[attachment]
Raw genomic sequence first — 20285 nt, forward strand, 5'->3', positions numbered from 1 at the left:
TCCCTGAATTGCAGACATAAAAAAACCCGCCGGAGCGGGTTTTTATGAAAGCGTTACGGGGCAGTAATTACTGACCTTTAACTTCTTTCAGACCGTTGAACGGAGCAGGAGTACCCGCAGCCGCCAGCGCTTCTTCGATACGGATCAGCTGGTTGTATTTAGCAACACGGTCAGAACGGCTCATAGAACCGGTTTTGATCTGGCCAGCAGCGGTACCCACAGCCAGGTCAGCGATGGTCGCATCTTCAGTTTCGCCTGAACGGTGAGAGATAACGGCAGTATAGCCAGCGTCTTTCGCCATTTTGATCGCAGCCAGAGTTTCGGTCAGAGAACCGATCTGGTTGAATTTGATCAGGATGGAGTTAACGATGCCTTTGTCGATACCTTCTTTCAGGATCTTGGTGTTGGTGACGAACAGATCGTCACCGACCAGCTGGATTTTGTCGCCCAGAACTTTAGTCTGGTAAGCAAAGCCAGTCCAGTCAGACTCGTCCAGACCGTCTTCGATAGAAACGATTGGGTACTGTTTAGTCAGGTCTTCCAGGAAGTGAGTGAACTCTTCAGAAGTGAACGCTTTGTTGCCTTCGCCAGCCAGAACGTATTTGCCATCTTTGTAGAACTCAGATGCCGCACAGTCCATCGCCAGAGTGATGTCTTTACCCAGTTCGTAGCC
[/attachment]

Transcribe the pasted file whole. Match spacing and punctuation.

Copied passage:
Raw genomic sequence first — 20285 nt, forward strand, 5'->3', positions numbered from 1 at the left:
TCCCTGAATTGCAGACATAAAAAAACCCGCCGGAGCGGGTTTTTATGAAAGCGTTACGGGGCAGTAATTACTGACCTTTAACTTCTTTCAGACCGTTGAACGGAGCAGGAGTACCCGCAGCCGCCAGCGCTTCTTCGATACGGATCAGCTGGTTGTATTTAGCAACACGGTCAGAACGGCTCATAGAACCGGTTTTGATCTGGCCAGCAGCGGTACCCACAGCCAGGTCAGCGATGGTCGCATCTTCAGTTTCGCCTGAACGGTGAGAGATAACGGCAGTATAGCCAGCGTCTTTCGCCATTTTGATCGCAGCCAGAGTTTCGGTCAGAGAACCGATCTGGTTGAATTTGATCAGGATGGAGTTAACGATGCCTTTGTCGATACCTTCTTTCAGGATCTTGGTGTTGGTGACGAACAGATCGTCACCGACCAGCTGGATTTTGTCGCCCAGAACTTTAGTCTGGTAAGCAAAGCCAGTCCAGTCAGACTCGTCCAGACCGTCTTCGATAGAAACGATTGGGTACTGTTTAGTCAGGTCTTCCAGGAAGTGAGTGAACTCTTCAGAAGTGAACGCTTTGTTGCCTTCGCCAGCCAGAACGTATTTGCCATCTTTGTAGAACTCAGATGCCGCACAGTCCATCGCCAGAGTGATGTCTTTACCCAGTTCGTAGCC